Last night I just finished a week and a half of binging five docu-series’ on Mt. Everest climbing expeditions. To say they were addictive is putting it mildly. It became an obsession from the moment I heard this first line of dialog.
"Right now, more than 250 daring men and women are climbing toward the summit of Mt. Everest, the highest point on earth. Some will succeed. Most will fail. Seven will die."
Forget the “Why does a man climb a mountain, because it’s there” BS. These people are clinically insane. Why does a guy who lost both his legs to frostbite come back two years later to be the first person to climb as a double amputee? Why does someone climb when it’s pretty much a certainty you’re going home with fewer fingers or toes than you started with? That's absolutely nuts.
But a funny thing that happens when you binge watch Everest documentaries. After about three episodes you somehow think you’re now and expert and could probably make the climb yourself. As it stands I know about the dangers of the Khumbu Ice Fall. I can wax poetic about the Lohtse Face, a 1000 foot sheer ice cliff you have to climb to get to Camp Two. I know the route to get to Camp Three. Camp Four? It’s just below the “Death Zone”, the altitude where you literally start dying once you enter it and that's not an exaggeration. You start dying. Yeah, that's where ya lost me.
So back to Base Camp. That’s what I’ll do. I’ll hang out there. Cook for the guys. Make coffee. It’s perfect for me. Until I learned it’s an 11 day hike to an elevation of 17,000 feet and I could easily die from altitude sickness and HAPE (high-altitude pulmonary edema) where your lungs fill with fluid and you drown. Your brain can also swell and kill you. Yeah Base Camp ain’t gonna happen either.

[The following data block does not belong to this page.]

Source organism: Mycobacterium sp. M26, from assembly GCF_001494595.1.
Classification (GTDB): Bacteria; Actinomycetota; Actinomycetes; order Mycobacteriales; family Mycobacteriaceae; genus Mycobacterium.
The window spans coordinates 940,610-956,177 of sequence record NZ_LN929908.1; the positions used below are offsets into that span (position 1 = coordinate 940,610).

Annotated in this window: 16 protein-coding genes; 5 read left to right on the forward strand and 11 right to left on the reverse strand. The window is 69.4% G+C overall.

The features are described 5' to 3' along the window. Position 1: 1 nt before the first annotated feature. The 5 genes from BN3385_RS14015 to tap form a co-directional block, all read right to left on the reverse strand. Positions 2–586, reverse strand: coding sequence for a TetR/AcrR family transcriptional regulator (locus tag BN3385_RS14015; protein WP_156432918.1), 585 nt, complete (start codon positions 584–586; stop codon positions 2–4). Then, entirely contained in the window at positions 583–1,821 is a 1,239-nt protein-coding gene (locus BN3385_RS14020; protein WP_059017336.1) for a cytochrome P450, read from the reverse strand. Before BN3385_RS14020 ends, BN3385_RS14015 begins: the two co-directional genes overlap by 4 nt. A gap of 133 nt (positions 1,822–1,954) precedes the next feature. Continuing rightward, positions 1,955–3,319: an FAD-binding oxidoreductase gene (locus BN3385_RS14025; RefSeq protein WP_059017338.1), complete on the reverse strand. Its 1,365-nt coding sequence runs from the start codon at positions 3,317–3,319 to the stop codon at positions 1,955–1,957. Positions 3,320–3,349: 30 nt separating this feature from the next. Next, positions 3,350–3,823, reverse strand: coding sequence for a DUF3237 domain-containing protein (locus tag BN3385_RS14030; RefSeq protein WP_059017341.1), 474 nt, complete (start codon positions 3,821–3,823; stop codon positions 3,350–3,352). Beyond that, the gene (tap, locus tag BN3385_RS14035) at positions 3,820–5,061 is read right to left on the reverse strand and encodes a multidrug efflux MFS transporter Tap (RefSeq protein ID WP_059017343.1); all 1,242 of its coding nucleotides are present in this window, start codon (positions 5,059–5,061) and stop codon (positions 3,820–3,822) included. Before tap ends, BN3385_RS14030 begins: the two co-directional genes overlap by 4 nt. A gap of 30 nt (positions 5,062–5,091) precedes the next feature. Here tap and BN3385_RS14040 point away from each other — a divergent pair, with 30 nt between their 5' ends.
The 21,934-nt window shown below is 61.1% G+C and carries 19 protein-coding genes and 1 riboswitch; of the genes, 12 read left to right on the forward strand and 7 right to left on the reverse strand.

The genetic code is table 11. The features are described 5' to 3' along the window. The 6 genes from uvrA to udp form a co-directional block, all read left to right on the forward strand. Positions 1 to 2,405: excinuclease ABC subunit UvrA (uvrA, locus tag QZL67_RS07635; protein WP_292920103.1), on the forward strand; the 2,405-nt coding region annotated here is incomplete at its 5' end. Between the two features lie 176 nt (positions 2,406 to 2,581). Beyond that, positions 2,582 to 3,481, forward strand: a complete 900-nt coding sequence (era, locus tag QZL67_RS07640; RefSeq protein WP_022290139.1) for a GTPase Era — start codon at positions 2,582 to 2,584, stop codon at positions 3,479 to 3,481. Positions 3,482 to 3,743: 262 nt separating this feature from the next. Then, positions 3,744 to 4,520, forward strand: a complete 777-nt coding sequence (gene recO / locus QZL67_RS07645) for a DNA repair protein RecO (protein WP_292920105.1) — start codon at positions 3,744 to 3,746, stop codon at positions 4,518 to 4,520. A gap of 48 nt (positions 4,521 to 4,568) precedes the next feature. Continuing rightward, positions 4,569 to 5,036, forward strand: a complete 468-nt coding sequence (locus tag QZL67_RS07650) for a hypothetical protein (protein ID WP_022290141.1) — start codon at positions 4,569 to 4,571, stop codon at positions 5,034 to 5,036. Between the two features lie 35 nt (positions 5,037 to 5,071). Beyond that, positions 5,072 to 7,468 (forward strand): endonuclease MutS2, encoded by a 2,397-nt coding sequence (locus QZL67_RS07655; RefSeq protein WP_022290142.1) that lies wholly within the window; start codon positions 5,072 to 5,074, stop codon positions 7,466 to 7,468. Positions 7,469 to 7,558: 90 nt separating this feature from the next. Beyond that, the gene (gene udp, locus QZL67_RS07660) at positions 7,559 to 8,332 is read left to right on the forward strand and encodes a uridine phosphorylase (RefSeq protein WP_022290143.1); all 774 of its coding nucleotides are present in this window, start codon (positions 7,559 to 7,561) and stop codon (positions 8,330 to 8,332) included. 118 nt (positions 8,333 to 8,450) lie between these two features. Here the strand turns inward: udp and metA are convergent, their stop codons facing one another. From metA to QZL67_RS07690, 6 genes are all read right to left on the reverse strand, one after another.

So as I watched, I jotted down all the reasons why I won’t be climbing Everest anytime soon. Here they are. Feel free to add your own.
- It’s hard.
- Temperatures can reach -30º F and I don’t like the cold.
- Avalanches can sweep you down the mountain at any time.
- To cross the infinitely deep crevasses, you have to walk across ladders from Home Depot tied together with nylon rope. Hell, I won’t even borrow the neighbor’s ladder to clean my gutters.
- The trek to the Summit from Camp Four starts at midnight. It’s dark at midnight. I’m not climbing a mountain in the dark.
- Hypoxia. A lack of oxygen to your body. They give you bottles of oxygen. But other teams steal your oxygen if you don’t hide it well enough. Seriously? Stealing oxygen? What a-holes.
- When people die, they leave them you up there. Look to your left. Look to your right. What do you see? Dead people.
- When people are dying, they leave them up there. Look to your left. Look to your right. What do you see? Someone dying.
- When you get to the top you have 18 minutes to look around. That’s it. 18 minutes. Just enough time for a couple of selfies. But don't take off your gloves to take the picture. Your will have frost bite in under 2 minutes.
- You have to climb back down. 80% of the people who die on Everest die on the way down. Nope.
- And last but not least, it’s hard.
Finally, as the credits rolled on the last documentary one thought crossed my mind:
WHO’S CARRYING THE F***ING CAMERA? Think about it. It ain't shot with a Go Pro. So while the climbers are cheating death, there’s a guy up there in Zubaz pants and a fanny pack trying to get around you so they can shoot some B-Roll. But that's a photog for you. They do what they gotta do to get the shot at any cost. God bless em.
So if you want to climb Everest be my guest but don’t expect me to be your climbing buddy. I’ve got four seasons of Schitt’s Creek I’ve got to finish by next Friday.
PHOTO: Getty Images/Discovery Network